How-to: Make a Message in a Bottle Party Invitation out of Upcycled Materials

fill the opening with mushy melted crayons

4. Put the message in the bottle. Just roll it up and stuff it in–how to get the message OUT of the bottle will be somebody else’s problem.

dip the glass bottle into melted crayon wax to finish sealing it5. Seal the bottle using crayon wax. Follow my tutorial on making upcycled crayons, but take the crayons out of the oven when they’re only mushy, NOT melted. Using a popsicle stick, scrape up the mushy crayon and use it to stuff the opening of the bottles full. It won’t look cute or exceptionally sturdy, but you’re not going to stop here.

Instead, put the crayons back in the oven and let them get completely melted this time. When they’re melted, remove them again from the oven, and dip the bottle openings into the liquid crayon. You’ll notice that the melted crayon will begin to cover the opening and the top edges of the bottle, forming an attractive seal; dip the bottles as many times as you’d like to attain the perfect look and the perfect strong seal (If you try to simply dip the bottles into the melted crayon without sealing them with mushy crayons first, the crayon wax will never cover the opening of the bottle).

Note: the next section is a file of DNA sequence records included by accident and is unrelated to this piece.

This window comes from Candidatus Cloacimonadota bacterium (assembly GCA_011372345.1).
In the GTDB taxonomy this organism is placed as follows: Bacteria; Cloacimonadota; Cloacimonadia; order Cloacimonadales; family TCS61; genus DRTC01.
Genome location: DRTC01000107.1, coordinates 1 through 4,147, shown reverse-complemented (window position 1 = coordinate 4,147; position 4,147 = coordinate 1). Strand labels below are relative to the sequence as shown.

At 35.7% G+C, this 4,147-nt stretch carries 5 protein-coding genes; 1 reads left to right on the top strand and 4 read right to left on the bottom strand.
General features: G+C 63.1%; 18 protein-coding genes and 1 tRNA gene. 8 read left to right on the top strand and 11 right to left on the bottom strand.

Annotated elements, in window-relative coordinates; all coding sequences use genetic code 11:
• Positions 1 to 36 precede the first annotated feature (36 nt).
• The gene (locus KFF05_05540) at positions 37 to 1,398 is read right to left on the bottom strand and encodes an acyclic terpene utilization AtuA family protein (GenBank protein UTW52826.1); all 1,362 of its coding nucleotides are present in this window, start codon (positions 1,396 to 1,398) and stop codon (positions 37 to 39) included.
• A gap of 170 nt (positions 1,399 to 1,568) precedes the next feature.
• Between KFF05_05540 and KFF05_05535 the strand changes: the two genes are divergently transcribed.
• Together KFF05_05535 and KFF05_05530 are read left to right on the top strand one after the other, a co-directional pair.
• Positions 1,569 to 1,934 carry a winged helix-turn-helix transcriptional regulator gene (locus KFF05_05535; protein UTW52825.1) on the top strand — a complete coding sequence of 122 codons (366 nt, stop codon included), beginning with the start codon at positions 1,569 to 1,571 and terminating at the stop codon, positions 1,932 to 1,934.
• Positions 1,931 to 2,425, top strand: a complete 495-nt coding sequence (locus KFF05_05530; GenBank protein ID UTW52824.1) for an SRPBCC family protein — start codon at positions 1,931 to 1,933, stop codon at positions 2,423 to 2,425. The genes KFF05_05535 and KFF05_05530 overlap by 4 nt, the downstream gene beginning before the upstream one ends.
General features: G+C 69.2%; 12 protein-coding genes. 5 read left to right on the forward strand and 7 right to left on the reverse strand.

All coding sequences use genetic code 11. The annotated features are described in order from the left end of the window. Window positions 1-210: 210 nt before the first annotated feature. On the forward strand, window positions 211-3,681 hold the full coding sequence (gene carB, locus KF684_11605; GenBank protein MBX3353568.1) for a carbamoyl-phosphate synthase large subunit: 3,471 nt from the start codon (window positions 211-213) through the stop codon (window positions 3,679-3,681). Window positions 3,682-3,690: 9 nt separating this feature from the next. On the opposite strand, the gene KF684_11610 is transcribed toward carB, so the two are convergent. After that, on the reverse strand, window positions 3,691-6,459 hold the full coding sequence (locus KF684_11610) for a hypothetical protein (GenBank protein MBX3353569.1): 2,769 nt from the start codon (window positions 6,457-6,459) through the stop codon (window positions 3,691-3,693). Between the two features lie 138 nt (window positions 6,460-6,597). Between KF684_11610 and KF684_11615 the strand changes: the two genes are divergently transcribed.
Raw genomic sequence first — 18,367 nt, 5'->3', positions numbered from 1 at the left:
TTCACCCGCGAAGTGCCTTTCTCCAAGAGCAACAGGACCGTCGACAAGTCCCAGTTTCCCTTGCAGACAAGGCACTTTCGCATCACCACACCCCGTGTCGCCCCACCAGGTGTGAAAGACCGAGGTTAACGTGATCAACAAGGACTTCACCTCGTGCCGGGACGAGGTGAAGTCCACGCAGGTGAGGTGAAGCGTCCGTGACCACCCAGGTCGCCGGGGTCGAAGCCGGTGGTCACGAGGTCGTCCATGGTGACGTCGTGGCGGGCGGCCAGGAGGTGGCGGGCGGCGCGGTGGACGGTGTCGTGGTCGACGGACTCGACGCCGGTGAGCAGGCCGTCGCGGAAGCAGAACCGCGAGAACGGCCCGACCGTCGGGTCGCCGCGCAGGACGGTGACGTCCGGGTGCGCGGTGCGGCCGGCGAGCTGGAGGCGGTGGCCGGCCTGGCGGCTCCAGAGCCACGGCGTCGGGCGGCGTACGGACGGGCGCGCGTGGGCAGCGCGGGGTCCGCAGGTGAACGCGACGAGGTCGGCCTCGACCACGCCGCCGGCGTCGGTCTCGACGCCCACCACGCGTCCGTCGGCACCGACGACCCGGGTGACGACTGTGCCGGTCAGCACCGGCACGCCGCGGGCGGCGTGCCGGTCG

Obviously, these bottles are best hand-delivered; we’re fond of the doorbell ditch method of delivering even conventional invitations, because we like to save the postage, but mailing a message in a bottle is spendy…but do-able! To mail a glass bottle, just stuff it in a box, pad it with crumpled newspapers, and mark the box as fragile. If you plan to mail more than one or two, however, then consider using a plastic bottle for your project, instead of glass–it’s still upcycling, it will be a LOT cheaper to mail, and you won’t even have to box it.

Written by Julie Finn

I'm a writer, crafter, Zombie Preparedness Planner, and homeschooling momma of two kids who will hopefully someday transition into using their genius for good, not the evil machinations and mess-making in which they currently indulge. I'm interested in recycling and nature crafts, food security, STEM education, and the DIY lifestyle, however it's manifested--making myself some underwear out of T-shirts? Done it. Teaching myself guitar? Doing it right now.

Visit my blog Craft Knife for a peek at our very weird handmade homeschool life; my etsy shop Pumpkin+Bear for a truly odd number of rainbow-themed beeswax pretties; and my for links to articles about poverty, educational politics, and this famous cat who lives in my neighborhood.


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